7 women charged in $7 million Medical Assistance fraud

The Minnesota Attorney General’s office charged seven women with nine counts of theft and racketeering after they allegedly stole about $7.5 million in Medicaid funding.

According to court documents, the alleged ringleader, Lillian Richardson, enlisted family and friends to set up home health care businesses in Minnesota, and collect money for services never rendered.

Richardson, 52, was prosecuted and convicted of Medical Assistance Fraud in Minnesota in 2012. As a result, she was ordered to pay $65,000 in restitution and banned from participating in any Medical Assistance for five years.

In an effort to hide her involvement in this most recent scheme, Richardson recruited her daughter, two sisters, sister-in-law and two friends to operate five new home health care agencies while she worked behind the scenes. Court documents allege the five agencies billed more than $7 million in claims since 2013.

“She was billing many, many hours in a day, more than 24 hours in a day,” said Minnesota Attorney General Lori Swanson.

In one case, the company received more than $54,000 under the name of a man who told state investigators he has lived in Ohio since 2000 and never heard of the company or worked for them.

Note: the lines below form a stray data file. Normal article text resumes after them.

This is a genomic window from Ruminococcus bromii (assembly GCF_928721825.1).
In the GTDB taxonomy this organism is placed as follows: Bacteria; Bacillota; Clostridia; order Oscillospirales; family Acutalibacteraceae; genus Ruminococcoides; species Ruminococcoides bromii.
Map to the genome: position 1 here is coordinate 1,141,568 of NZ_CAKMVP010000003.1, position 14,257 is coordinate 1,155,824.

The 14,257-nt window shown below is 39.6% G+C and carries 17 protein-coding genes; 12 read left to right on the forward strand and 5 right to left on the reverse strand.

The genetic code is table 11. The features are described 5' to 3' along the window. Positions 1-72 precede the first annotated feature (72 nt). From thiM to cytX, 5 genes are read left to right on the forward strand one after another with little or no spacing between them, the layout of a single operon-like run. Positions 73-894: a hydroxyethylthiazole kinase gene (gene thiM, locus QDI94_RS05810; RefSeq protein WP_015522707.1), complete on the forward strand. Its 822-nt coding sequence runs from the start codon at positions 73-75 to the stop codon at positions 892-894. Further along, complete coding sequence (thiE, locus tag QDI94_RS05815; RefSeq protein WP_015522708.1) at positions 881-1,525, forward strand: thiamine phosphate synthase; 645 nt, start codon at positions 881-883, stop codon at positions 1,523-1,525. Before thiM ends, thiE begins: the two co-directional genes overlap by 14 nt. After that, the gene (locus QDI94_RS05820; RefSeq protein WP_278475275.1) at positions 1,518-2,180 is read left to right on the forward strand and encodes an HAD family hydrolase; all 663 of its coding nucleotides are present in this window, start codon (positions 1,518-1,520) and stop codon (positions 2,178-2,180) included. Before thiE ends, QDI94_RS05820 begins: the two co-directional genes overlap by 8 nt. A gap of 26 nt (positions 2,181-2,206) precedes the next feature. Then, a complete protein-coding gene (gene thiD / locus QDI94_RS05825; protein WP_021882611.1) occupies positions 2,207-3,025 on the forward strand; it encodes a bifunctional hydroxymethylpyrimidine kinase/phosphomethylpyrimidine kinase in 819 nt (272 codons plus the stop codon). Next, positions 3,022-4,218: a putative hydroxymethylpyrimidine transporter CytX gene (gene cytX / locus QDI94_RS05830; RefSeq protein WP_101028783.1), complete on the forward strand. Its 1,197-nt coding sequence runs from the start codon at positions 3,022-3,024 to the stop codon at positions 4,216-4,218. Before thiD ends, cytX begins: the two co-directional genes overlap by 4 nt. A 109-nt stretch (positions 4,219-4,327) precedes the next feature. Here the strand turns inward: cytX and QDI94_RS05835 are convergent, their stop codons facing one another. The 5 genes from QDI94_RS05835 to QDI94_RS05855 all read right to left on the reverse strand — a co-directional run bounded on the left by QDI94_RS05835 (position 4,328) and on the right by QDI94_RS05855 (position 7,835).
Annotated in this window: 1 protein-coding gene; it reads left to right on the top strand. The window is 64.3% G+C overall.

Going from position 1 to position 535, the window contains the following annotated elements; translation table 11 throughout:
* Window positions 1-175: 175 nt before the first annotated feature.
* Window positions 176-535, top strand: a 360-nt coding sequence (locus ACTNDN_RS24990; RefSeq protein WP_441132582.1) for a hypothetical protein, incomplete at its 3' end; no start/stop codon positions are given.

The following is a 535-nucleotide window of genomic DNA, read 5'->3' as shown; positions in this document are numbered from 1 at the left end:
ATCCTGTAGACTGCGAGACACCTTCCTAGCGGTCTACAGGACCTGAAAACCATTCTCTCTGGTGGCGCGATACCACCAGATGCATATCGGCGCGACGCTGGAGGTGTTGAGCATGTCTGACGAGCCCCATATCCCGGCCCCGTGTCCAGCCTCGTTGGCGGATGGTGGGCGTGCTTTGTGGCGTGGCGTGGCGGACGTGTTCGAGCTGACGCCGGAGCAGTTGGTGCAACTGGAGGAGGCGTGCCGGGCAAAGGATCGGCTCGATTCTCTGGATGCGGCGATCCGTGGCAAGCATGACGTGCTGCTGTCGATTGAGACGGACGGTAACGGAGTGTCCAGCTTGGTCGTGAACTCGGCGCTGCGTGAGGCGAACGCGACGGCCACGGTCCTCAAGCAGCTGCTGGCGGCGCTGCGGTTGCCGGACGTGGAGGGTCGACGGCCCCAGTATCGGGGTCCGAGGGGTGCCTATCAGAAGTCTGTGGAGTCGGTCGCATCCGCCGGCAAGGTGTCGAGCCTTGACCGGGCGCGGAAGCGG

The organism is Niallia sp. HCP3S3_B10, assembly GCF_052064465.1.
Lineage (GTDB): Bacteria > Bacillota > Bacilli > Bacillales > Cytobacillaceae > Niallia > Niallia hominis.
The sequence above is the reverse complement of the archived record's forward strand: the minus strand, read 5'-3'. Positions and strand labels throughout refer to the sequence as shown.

Many of the companies were interwoven, including overlapping personal care assistants, nurses, office employees and recipients. Swanson says from patients to employees, many were family or friends of Richardson.

“A lot of the 'patients' are people that she is related to or people who she’s provided kick-backs or payments," said Swanson. “To sweeten the pot, we believe, that she gives money to some of the recipients who then have a vested interest in making sure the scheme continues.”

Swanson said when compared to other health services, home care services are at a higher risk of Medicaid fraud.

“When you’re in a nursing home, when you’re in a hospital, there’s a lot of checks and balances to make sure the care is actually being delivered," she said. "When it comes to home healthcare, there’s nobody really in the home except for the patient and the care provider, which unfortunately creates some openings for bad apples to take advantage of the system."

Medical Assistance is funded by taxpayers in part to provide personal care assistance to low-income patients in their homes.

Swanson said that once they figured out Richardson was still operating, they filed petitions to have her probation revoked, and Arkansas sent her back to Minnesota. She is currently being held at the Shakopee Correctional Facility. 

The five agencies involved are:  Abundant Hands Home Care, LLC (“Abundant”); Bridging Together, LLC (“Bridging”); Caring for Angels, LLC (“Caring”); Healing Hands Home Care, LLC (“Healing”); and Universal Home Health Care, LLC (“Universal”).